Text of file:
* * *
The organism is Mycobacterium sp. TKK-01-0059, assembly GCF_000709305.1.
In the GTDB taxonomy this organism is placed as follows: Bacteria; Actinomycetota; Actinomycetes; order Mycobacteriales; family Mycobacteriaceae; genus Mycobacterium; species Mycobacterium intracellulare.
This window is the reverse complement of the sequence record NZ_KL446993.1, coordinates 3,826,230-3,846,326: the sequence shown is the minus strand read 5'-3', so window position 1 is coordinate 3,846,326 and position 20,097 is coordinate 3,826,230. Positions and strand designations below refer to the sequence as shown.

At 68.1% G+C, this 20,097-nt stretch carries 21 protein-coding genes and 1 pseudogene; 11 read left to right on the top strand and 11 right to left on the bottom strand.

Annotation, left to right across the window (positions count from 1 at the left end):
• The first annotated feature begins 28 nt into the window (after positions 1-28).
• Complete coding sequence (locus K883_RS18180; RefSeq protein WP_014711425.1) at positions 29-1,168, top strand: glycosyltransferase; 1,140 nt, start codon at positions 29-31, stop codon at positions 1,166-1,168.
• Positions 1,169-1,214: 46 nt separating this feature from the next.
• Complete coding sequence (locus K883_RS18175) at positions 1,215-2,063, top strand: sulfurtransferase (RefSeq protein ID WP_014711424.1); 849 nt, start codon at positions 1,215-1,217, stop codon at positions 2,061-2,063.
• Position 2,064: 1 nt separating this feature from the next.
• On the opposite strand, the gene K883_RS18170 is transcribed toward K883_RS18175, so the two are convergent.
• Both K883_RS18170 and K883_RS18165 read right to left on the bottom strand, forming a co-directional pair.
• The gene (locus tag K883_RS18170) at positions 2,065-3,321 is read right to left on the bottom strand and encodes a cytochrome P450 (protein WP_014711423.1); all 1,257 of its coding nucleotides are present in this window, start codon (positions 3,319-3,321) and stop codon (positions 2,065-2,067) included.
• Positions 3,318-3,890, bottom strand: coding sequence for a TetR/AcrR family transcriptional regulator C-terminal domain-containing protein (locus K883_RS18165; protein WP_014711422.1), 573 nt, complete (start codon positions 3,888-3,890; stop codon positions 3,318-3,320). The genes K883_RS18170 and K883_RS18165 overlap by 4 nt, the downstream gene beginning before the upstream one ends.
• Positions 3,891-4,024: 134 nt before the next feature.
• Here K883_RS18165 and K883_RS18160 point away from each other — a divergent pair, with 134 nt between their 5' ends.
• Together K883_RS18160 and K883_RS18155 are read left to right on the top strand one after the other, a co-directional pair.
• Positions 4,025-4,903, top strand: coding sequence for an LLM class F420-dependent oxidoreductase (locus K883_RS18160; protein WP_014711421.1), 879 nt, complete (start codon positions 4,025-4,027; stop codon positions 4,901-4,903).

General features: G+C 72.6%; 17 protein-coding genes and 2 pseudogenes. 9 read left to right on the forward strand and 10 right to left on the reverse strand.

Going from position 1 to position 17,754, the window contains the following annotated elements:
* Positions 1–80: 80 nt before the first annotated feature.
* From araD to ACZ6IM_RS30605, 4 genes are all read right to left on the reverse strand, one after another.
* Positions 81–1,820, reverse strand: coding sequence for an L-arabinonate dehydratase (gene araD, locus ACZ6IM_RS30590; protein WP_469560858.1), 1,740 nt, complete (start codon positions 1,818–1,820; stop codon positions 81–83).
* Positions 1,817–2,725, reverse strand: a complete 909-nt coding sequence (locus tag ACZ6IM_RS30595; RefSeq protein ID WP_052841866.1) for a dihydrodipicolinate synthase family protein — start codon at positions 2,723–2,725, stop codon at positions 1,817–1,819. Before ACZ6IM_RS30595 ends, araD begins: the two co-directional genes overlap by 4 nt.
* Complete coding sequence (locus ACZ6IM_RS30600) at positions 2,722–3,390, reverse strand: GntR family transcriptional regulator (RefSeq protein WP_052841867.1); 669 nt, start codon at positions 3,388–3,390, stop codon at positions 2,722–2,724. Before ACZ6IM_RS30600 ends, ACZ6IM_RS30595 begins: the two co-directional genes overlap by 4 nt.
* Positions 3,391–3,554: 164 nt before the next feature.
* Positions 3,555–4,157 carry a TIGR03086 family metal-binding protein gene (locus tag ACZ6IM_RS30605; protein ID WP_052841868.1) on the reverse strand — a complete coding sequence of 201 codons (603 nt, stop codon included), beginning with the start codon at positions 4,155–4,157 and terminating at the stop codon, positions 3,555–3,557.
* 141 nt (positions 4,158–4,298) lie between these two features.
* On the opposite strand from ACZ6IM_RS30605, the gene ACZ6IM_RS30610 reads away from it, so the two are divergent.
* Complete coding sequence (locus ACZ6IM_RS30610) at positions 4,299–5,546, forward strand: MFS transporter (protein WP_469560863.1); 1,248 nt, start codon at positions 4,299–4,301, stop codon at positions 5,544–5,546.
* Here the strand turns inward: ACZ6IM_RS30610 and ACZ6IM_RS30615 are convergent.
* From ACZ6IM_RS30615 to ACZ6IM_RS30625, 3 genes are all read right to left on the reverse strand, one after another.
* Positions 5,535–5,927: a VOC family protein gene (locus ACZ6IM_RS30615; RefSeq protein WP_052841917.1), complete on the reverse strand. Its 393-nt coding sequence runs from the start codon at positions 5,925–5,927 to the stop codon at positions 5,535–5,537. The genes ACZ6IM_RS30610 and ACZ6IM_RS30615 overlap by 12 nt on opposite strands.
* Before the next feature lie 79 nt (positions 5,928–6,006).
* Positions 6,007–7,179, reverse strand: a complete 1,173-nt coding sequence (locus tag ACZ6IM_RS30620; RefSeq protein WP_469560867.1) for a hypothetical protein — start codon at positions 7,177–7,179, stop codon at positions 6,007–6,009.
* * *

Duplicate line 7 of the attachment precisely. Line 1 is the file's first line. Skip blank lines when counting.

• Complete coding sequence (locus K883_RS18180; RefSeq protein WP_014711425.1) at positions 29-1,168, top strand: glycosyltransferase; 1,140 nt, start codon at positions 29-31, stop codon at positions 1,166-1,168.